[Rec] 2

[Rec] 2

[Rec] was the Spanish horror sleeper-hit that left its audience as zombified as its stars – doomed to forever walk the Earth in a dull state, dead to Horrorwood’s conventional output and similarly boring in conversation with their ceaseless onslaughts on their subtitle-phobe friends that it genuinely is the ‘scariest film ever’.

Two years later and only 15 minutes have passed in the infamous apartment building. [Rec] 2 drops its audience immediately back into those same corridors with their familiar blood-stains, and we are all too aware of what awaits its new, unknowing heroes. And it’s in this play on expectations that [Rec] 2 is at its most confident. Knowing winks to the privileged few who saw the original abound in the early minutes, providing some surprising chuckles given its horror thoroughbred. It is certainly a movie for the initiated, but while the obligatory ‘for fans of the original’ parenthesis certainly applies that’s not to say there isn’t plenty for newcomers to enjoy, it’s more a question of why they’d want to.

[Rec] 2 – as with all sequels – obviously starts off standing on the coattails of [Rec] 1. But whereas great sequel success stories like Godfather Part II, The Empire Strikes Back and Simba’s Pride step off of those coattails, taking what made the original great and daring to improve upon it, [Rec] 2 stands cowardly in the shadow of its big brother. The final 30 minutes of [Rec] terrify thanks to the suspense the preceding 50 minutes builds, and so by picking up 15 minutes later the film manages to feel like more of the same, only less so. Throw in the heavily-armed SWAT team protagonists (Want to make you film less scary? Give everybody guns.) whose actions we follow through super high-tech head-up-displays and the whole film takes on the air of an add-on pack to a first person shooter.

That’s not to say that [Rec] 2 brings nothing new to the undead table. The multiple cameras allows for a ‘cutting in’ technique where we switch between perspectives, which has never been seen in a film of this type, and the introduction of another camcorder lets the creators play with interesting concepts of rewinding and jumping back in the narrative. As each element is revealed the heart leaps at the possibilities of how they can be used to terrify, and so it’s all the more disappointing when the direction the film goes with them is the most contrived and unexciting. This goes too for the suggestion of a religious connection from the first film which fascinated originally but is only left to stagnate and confuse when followed up in the sequel. It was inevitable in a Spanish horror for the proceedings to take a very Catholic, Exorcist-y turn for the worst, but it’s just a shame that while the first film only hinted at a greater evil, its sequel seems to fumble the ball, accidentally pulling down the mixed-metaphorical curtain to reveal that the makers aren’t entirely clear on all the details of this world they’ve created.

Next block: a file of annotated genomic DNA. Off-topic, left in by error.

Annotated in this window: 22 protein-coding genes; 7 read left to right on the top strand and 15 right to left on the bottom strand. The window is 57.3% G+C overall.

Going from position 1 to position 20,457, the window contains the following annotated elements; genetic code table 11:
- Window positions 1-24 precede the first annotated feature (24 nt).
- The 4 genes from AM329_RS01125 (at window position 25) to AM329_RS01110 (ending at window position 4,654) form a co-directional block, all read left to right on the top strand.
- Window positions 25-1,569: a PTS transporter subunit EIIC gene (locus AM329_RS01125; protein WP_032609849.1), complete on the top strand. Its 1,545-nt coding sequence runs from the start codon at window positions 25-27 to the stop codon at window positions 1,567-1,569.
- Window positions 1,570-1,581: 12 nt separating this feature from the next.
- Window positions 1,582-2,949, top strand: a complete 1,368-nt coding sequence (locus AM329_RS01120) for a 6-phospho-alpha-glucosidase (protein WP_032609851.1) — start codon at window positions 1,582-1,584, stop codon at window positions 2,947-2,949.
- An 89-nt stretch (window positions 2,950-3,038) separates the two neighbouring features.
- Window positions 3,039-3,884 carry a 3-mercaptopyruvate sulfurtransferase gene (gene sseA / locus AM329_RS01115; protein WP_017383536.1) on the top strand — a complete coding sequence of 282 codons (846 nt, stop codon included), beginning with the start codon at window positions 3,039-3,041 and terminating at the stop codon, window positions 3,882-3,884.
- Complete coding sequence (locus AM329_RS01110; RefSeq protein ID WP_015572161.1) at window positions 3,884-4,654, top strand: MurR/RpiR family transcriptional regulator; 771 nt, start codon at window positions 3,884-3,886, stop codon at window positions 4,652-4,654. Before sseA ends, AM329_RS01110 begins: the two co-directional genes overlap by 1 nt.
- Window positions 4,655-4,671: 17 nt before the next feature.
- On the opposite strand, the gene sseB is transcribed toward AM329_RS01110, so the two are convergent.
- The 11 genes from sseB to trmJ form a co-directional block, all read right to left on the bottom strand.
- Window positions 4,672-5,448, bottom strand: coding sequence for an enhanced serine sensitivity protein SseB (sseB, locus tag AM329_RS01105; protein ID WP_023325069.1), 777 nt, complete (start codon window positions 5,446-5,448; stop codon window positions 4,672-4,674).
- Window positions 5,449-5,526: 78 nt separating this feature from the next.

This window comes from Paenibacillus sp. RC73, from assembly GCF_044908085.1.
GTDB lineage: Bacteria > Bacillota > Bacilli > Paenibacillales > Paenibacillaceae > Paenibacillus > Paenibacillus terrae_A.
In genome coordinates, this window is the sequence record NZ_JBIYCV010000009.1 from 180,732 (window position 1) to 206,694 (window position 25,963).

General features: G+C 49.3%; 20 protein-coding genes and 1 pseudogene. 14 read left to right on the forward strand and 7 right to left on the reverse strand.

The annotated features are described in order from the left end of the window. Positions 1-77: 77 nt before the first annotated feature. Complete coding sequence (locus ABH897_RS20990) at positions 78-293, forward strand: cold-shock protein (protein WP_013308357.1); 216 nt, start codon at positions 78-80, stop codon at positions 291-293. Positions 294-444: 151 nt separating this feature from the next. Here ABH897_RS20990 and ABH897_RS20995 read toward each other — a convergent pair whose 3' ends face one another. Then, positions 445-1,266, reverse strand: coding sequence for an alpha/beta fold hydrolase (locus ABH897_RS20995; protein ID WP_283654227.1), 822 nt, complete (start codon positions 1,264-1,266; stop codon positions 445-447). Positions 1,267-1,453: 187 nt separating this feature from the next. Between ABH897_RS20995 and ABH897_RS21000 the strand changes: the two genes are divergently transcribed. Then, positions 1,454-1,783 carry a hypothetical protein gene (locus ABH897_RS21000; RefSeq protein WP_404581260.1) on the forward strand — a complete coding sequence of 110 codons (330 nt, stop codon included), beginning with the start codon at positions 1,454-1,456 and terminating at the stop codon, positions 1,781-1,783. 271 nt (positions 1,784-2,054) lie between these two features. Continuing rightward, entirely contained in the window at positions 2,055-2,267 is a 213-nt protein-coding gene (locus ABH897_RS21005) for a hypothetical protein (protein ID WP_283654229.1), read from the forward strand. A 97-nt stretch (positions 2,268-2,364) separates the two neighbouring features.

All that said, [Rec] 2 remains one of the more original and truly frightening horrors we can expect this year. Its flaws stand out so uncomfortably because they upset up what clearly could be a genuinely startling new horror franchise. It is not a bad horror film – bad horror films fester and replicate ad nauseum, and rarely – if ever – inspire you with new possibilities. [Rec] 2 inspires its audience at regular intervals to imagine the possibilities of where it could have gone. Let’s only hope that there’s a [Rec] 3 in the making to live up to that promise.


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